system deployment
System deployment
  • Cluster deployment framework (CDF) accepts
    • a set of stored procedure
    • database schema
    • sample workload
    • available sites
  • CDF produces
    • a set of compiled

stored procedure

    • physical DB layout
transaction variants
Transaction variants
  • Single-sited
    • All queries can be executed on just one node
    • One-shot
    • Individual queries can be executed on single nodes
    • Two-phase
    • Phase 2 can be executed without integrity violation
    • Strongly two-phase
    • Either all replicas continue or all abort
    • Sterile
    • Order of execution doesn’t matter
transaction management
Transaction management
  • Replica synchronization
    • Read any replica; update all replicas
  • Transaction ordering
    • Each transaction is timestamped
  • Concurrency control considerations
    • OLTP transactions are very short-lived
    • Single threaded execution avoids page latching
    • Not needed for some transaction classes (single-sited/one shot/sterile)
concurrency control strategy
Concurrency control strategy
  • Basic strategy
    • Wait for a small time for conflicting transactions with lower timestamp
    • If none found, execute the subplan and send result
    • Else, issue an abort
  • Intermediate strategy
    • Wait for a length of time approximated by

MaxD * average_round_trip_message_delay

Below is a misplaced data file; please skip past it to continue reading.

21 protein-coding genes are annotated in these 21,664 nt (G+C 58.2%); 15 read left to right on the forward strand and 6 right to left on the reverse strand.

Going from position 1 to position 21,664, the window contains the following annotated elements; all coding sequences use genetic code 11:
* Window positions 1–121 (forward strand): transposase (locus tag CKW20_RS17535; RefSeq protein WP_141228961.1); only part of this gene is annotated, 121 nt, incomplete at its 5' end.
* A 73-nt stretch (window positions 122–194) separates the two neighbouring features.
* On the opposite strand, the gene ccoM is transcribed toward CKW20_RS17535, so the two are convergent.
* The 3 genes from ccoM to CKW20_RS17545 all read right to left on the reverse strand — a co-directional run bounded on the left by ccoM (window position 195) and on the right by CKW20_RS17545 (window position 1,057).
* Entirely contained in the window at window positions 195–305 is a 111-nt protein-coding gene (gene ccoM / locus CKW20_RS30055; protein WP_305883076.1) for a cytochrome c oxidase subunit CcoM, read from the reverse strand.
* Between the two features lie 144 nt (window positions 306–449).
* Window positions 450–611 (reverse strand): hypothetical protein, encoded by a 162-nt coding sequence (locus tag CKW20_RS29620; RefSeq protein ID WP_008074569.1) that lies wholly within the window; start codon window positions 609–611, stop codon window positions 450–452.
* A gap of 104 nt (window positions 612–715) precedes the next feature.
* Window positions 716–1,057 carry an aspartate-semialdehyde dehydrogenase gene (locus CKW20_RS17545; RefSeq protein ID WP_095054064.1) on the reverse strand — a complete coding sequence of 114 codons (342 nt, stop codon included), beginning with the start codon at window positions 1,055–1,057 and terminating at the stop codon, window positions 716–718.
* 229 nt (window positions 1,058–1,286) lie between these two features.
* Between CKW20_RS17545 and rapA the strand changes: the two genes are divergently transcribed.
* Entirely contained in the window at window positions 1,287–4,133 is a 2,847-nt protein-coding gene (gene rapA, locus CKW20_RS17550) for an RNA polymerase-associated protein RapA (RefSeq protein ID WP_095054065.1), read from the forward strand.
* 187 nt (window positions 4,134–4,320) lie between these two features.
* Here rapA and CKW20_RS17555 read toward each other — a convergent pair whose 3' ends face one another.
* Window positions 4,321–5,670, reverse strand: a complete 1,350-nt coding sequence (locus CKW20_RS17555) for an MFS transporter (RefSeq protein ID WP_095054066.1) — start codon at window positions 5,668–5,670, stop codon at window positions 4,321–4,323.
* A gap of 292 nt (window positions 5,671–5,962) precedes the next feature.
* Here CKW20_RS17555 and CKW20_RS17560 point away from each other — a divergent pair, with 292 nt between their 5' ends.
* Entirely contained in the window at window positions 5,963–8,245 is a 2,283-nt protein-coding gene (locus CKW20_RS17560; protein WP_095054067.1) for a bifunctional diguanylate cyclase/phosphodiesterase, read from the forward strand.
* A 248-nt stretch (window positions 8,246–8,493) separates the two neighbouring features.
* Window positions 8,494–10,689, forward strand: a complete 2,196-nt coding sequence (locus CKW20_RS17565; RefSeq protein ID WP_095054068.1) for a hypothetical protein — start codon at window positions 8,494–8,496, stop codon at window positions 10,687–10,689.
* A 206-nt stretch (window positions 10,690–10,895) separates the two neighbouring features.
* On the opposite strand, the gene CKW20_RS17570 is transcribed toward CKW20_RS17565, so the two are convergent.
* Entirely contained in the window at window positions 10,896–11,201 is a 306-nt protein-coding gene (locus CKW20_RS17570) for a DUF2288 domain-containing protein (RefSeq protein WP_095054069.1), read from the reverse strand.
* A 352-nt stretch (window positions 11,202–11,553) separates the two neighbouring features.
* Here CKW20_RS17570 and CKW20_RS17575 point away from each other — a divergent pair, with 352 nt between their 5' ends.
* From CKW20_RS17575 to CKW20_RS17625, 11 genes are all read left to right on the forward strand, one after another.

• Advanced strategy
    • If needed, abort a transaction using Optimistic CC rules
evaluation experimental setup
Evaluation – experimental setup
  • Benchmark: a variant of TPC-C
    • all transaction classes made one-shot and strongly two-phased
    • all transaction classes implemented as stored procedures
  • Databases
    • H-Store
    • a popular commercial RDBMS, X
  • Hardware
    • Dual-core 2.8GHz system
    • 4GB RAM
    • 4 x 250 GB SATA disk drives
evaluation results
Evaluation – results
  • Metric: Transactions/second per core
  • H-Store 82 times faster than X

* performance record published by TPC-C

h store limitations
H-Store limitations
  • The database must fit into the available memory
  • A cluster-wide power failure to cause the loss of committed transactions
  • A limited subset of SQL '99 is supported
    • DDL operations like ALTER and DROP aren't supported
  • Challenging operations model
    • Changing the schema or reconfiguring hardware requires first saving and shutting down the system
  • No WAN support (single data-center)
    • In case of a network partition, some queries will not execute
conclusion
Conclusion

Demise of general purpose database (prediction)

H-Store is a custom, main-memory database optimized for OLTP

H-Store shows significant performance advantage over a popular relational database

discussion
Discussion
  • Raw speed vs. ease of use
    • Limited DDL support, changing schema/node requires reboot
  • “Separation of concern”
    • Is it a good idea to embed appl. logic in stored procedure?
  • Custom vs. general purpose query language
    • SQL to be replaced with Ruby-on-Rails ?
  • No WAN support: single data-center assumption
    • CAP theorem
  • Catastrophic failure scenario